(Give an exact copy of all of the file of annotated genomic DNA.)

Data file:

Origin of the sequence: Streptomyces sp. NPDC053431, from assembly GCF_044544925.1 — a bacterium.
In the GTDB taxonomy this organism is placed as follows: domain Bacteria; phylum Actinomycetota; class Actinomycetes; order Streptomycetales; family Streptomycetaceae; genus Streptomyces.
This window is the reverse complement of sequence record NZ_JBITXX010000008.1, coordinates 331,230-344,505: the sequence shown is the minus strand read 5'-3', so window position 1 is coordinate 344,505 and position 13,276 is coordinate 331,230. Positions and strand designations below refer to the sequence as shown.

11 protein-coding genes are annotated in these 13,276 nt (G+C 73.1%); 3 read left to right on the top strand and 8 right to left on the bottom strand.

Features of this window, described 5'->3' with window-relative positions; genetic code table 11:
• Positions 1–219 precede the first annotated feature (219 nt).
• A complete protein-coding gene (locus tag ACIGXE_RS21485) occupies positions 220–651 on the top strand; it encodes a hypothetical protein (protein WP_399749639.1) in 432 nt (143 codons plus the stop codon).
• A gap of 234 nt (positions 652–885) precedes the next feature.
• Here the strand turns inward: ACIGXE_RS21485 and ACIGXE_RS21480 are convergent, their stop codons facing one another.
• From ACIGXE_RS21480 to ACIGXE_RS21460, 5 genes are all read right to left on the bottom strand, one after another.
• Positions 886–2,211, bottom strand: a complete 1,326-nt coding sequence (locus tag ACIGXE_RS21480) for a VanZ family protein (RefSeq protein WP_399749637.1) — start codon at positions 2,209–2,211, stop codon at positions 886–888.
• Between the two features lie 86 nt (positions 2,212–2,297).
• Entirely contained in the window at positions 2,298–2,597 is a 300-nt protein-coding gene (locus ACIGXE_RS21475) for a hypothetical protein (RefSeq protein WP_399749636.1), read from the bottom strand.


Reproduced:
Origin of the sequence: Streptomyces sp. NPDC053431, from assembly GCF_044544925.1 — a bacterium.
In the GTDB taxonomy this organism is placed as follows: domain Bacteria; phylum Actinomycetota; class Actinomycetes; order Streptomycetales; family Streptomycetaceae; genus Streptomyces.
This window is the reverse complement of sequence record NZ_JBITXX010000008.1, coordinates 331,230-344,505: the sequence shown is the minus strand read 5'-3', so window position 1 is coordinate 344,505 and position 13,276 is coordinate 331,230. Positions and strand designations below refer to the sequence as shown.

11 protein-coding genes are annotated in these 13,276 nt (G+C 73.1%); 3 read left to right on the top strand and 8 right to left on the bottom strand.

Features of this window, described 5'->3' with window-relative positions; genetic code table 11:
• Positions 1–219 precede the first annotated feature (219 nt).
• A complete protein-coding gene (locus tag ACIGXE_RS21485) occupies positions 220–651 on the top strand; it encodes a hypothetical protein (protein WP_399749639.1) in 432 nt (143 codons plus the stop codon).
• A gap of 234 nt (positions 652–885) precedes the next feature.
• Here the strand turns inward: ACIGXE_RS21485 and ACIGXE_RS21480 are convergent, their stop codons facing one another.
• From ACIGXE_RS21480 to ACIGXE_RS21460, 5 genes are all read right to left on the bottom strand, one after another.
• Positions 886–2,211, bottom strand: a complete 1,326-nt coding sequence (locus tag ACIGXE_RS21480) for a VanZ family protein (RefSeq protein WP_399749637.1) — start codon at positions 2,209–2,211, stop codon at positions 886–888.
• Between the two features lie 86 nt (positions 2,212–2,297).
• Entirely contained in the window at positions 2,298–2,597 is a 300-nt protein-coding gene (locus ACIGXE_RS21475) for a hypothetical protein (RefSeq protein WP_399749636.1), read from the bottom strand.